Jeff Scott Soto Reveals ‘The Hardest Part About Singing For Journey’

JEFF SCOTT SOTO Reveals 'The Hardest Part About Singing For JOURNEY'

Jeff Scott Soto says he would have been better accepted by JOURNEY fans during his time with the band if former JOURNEY vocalist Steve Perry “was no longer with us.”

Soto, who previously sang with Yngwie Malmsteen, joined JOURNEY about a week and half into a six-week summer 2006 tour with DEF LEPPARD, after Steve Augeri began having vocal issues. Soto had earlier worked with JOURNEY guitarist Neal Schon and drummer Deen Castronovo in the short-lived side project SOUL SIRKUS. JOURNEY named Soto its permanent lead singer in December 2016 before firing him just five months later.

Jeff discussed his time with JOURNEY during an appearance on a recent episode of the “Breaking Absolutes With Peter Orullian” podcast. He said (as transcribed by BLABBERMOUTH.NET): “One of the hardest parts about singing for JOURNEY… Okay, first of all, replacing Steve Perry, Steve Augeri already had that task. But now I had the task of replacing the guy who replaced the guy. Now, if it were QUEEN, if it were a situation like QUEEN or AC/DC where the singer is deceased, there’s no way that singer’s ever gonna sing those songs again, so for the bands to forge on, they have to get a new singer. Stop whining, stop bitching, stop moaning — the band’s moving forward with a new singer because their original singer is no longer with us. Steve Perry was alive and well. Nobody knew his whereabouts, nobody knew if he was recording; all he ever said was, ‘I’m retired from singing, retired from performing.’ But the fans, especially the fairweather fans who are not watching all the Blabbermouths and all the talk and all the gossip, the fairweather fans will just come to a JOURNEY [show] and all they’ll say is, ‘That ain’t Steve Perry.’ Because they don’t even know he hasn’t been in the band for 20 years. All they know is, ‘Who’s that guy? This ain’t JOURNEY. What’s going on here?’ They feel duped. So that was probably the hardest part about singing for JOURNEY for me, was going on stage every night when a good portion of the audience was going, ‘Wait, Steve Perry‘s alive. He can still sing, I bet. Why isn’t he doing this? Why do they have this guy?’ If Steve Perry was no longer with us, I think it would have been a little easier transition.”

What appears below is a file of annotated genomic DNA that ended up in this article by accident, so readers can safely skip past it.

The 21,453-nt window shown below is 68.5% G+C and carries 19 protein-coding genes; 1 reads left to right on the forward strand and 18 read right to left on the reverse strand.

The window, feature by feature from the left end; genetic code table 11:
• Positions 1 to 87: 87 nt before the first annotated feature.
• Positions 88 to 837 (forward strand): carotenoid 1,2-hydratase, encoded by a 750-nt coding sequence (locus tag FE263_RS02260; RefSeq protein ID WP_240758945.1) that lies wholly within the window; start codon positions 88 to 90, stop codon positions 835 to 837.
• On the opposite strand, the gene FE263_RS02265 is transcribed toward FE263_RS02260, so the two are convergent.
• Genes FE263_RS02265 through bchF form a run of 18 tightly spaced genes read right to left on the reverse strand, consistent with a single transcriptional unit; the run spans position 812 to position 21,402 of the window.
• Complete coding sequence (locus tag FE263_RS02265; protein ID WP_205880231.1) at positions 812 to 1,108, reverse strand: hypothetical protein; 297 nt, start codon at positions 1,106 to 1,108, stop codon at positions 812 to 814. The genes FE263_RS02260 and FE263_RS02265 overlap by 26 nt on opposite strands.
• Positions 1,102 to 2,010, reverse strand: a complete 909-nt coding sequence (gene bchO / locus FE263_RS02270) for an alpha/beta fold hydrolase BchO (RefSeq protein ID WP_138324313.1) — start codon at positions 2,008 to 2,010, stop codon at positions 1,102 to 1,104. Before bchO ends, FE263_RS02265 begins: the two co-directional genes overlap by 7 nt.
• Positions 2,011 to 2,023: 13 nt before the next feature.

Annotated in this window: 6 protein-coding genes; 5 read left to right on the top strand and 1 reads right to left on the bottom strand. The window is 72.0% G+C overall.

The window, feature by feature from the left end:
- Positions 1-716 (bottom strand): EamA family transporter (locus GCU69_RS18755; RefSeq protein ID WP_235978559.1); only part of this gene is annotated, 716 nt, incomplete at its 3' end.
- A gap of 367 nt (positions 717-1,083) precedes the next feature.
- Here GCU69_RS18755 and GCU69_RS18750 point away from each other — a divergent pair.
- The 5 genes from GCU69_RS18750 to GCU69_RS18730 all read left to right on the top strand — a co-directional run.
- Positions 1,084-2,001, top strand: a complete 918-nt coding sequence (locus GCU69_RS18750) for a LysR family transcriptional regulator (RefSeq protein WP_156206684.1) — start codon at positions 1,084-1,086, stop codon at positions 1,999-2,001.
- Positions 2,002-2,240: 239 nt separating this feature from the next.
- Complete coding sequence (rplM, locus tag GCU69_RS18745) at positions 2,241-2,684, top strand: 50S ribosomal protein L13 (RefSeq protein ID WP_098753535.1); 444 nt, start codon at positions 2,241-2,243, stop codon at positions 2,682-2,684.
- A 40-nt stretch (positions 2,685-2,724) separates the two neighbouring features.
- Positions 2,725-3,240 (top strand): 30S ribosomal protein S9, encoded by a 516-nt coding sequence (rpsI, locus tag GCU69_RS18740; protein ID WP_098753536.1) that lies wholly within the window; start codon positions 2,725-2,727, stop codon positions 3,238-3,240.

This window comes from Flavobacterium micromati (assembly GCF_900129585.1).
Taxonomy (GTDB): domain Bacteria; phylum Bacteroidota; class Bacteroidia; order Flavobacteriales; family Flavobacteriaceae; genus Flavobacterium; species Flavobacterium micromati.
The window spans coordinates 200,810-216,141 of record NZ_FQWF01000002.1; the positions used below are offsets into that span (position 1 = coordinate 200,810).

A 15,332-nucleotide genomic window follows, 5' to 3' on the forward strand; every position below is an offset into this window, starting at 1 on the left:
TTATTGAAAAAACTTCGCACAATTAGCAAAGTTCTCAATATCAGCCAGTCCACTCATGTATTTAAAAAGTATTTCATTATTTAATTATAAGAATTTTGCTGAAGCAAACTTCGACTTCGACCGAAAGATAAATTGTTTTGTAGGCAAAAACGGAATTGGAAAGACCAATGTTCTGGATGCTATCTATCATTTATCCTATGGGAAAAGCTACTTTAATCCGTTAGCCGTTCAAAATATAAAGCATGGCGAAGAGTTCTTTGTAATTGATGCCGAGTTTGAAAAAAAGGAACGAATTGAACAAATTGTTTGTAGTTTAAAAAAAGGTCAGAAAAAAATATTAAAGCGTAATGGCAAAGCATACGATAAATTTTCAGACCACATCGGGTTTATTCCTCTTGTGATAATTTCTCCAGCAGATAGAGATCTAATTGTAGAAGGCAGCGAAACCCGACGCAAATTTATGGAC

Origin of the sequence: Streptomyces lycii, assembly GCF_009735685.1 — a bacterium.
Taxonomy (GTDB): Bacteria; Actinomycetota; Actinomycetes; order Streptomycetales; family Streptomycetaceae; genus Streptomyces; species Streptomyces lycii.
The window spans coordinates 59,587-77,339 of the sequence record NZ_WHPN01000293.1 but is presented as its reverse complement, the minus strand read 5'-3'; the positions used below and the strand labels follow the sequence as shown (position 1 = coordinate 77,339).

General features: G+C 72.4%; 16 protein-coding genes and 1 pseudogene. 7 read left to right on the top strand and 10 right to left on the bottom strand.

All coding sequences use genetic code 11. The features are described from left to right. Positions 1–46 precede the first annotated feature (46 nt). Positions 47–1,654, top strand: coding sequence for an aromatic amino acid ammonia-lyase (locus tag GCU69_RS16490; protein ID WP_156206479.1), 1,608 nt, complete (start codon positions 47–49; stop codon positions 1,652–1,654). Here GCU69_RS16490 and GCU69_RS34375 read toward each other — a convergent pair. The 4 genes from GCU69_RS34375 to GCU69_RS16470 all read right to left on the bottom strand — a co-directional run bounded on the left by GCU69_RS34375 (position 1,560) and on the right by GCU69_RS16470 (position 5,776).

Perry sang on many of JOURNEY‘s best-known hits, including “Open Arms”, “Any Way You Want It”, “Don’t Stop Believin'” and “Who’s Cryin’ Now”.

Two years ago, Soto told “The Robbcast Podcast” that performing JOURNEY‘s classic songs originally sung by Perry was no easy task. “It was difficult — it was really, really difficult to adapt,” he admitted. “First of all, my voice was already kind of going through its changes. If I had gotten that JOURNEY gig even five years earlier, I would have destroyed, I would have just killed the range, the intensity of what Perry left behind.”

Asked if JOURNEY ever made him an official member of the band, Jeff told “The Robbcast Podcast”: “In December of 2006, when the entire DEF LEPPARD run was done for the year, there was an official press release that they inducted me as their permanent singer at that point. And this is the part that kind of pisses me off still to this day, because there’s zero mention, there’s zero attention brought to the fact that I was even in the band and I did those tours. You look at the JOURNEY web site, I don’t exist — my name is not there. It goes from Perry to Augeri to Arnel [Pineda]. It’s like it didn’t exist. It’s kind of strange. How can that not exist when I have… I have photo clippings. I even still have URL sites that show you when I was officially made a member of the band. And then for them to act like it didn’t exist or to say that they wanted a signature sound and I was only supposed to be a hired gun and just to get them through the tour, that kind of bums me out, man. ‘Cause have at least enough respect to tell the truth or to even sugarcoat it and say, ‘Yeah, Jeff was a permanent member of the band, but we realized, as we were going into that, that it was a decision we had to change and that’s why we moved on or eventually got Arnel,’ or whatever. Because I was in the background listening to Neal doing interviews when we were doing the European tour, saying I was their new singer and that we could finally get past the ghost of Steve Perry and blah blah blah. I was there, and I heard all of that. And to not have that acknowledgement now, it just hurts.”

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